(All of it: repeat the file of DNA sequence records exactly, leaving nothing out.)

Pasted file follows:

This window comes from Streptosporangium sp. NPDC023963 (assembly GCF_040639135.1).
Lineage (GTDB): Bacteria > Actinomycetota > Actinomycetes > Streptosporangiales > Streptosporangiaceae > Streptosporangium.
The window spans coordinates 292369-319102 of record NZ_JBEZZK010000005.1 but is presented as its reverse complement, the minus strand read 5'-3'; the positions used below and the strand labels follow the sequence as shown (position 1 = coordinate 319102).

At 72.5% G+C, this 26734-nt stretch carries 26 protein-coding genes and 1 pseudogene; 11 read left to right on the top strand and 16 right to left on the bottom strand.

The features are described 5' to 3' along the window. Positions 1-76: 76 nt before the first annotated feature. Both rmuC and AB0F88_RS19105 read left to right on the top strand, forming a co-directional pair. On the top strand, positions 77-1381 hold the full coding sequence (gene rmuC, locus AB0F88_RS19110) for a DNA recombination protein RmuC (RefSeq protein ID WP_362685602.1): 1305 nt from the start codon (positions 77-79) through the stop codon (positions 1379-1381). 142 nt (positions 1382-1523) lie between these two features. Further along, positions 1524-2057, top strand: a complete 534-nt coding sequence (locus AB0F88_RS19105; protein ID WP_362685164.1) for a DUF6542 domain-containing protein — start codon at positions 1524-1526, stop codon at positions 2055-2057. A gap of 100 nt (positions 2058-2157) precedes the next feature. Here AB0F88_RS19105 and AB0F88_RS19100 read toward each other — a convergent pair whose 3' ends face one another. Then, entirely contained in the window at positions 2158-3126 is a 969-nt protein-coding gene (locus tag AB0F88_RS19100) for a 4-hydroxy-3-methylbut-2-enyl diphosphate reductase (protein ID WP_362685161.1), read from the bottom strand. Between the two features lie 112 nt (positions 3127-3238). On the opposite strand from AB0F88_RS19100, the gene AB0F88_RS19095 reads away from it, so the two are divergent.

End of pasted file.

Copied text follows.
This window comes from Streptosporangium sp. NPDC023963 (assembly GCF_040639135.1).
Lineage (GTDB): Bacteria > Actinomycetota > Actinomycetes > Streptosporangiales > Streptosporangiaceae > Streptosporangium.
The window spans coordinates 292369-319102 of record NZ_JBEZZK010000005.1 but is presented as its reverse complement, the minus strand read 5'-3'; the positions used below and the strand labels follow the sequence as shown (position 1 = coordinate 319102).

At 72.5% G+C, this 26734-nt stretch carries 26 protein-coding genes and 1 pseudogene; 11 read left to right on the top strand and 16 right to left on the bottom strand.

The features are described 5' to 3' along the window. Positions 1-76: 76 nt before the first annotated feature. Both rmuC and AB0F88_RS19105 read left to right on the top strand, forming a co-directional pair. On the top strand, positions 77-1381 hold the full coding sequence (gene rmuC, locus AB0F88_RS19110) for a DNA recombination protein RmuC (RefSeq protein ID WP_362685602.1): 1305 nt from the start codon (positions 77-79) through the stop codon (positions 1379-1381). 142 nt (positions 1382-1523) lie between these two features. Further along, positions 1524-2057, top strand: a complete 534-nt coding sequence (locus AB0F88_RS19105; protein ID WP_362685164.1) for a DUF6542 domain-containing protein — start codon at positions 1524-1526, stop codon at positions 2055-2057. A gap of 100 nt (positions 2058-2157) precedes the next feature. Here AB0F88_RS19105 and AB0F88_RS19100 read toward each other — a convergent pair whose 3' ends face one another. Then, entirely contained in the window at positions 2158-3126 is a 969-nt protein-coding gene (locus tag AB0F88_RS19100) for a 4-hydroxy-3-methylbut-2-enyl diphosphate reductase (protein ID WP_362685161.1), read from the bottom strand. Between the two features lie 112 nt (positions 3127-3238). On the opposite strand from AB0F88_RS19100, the gene AB0F88_RS19095 reads away from it, so the two are divergent.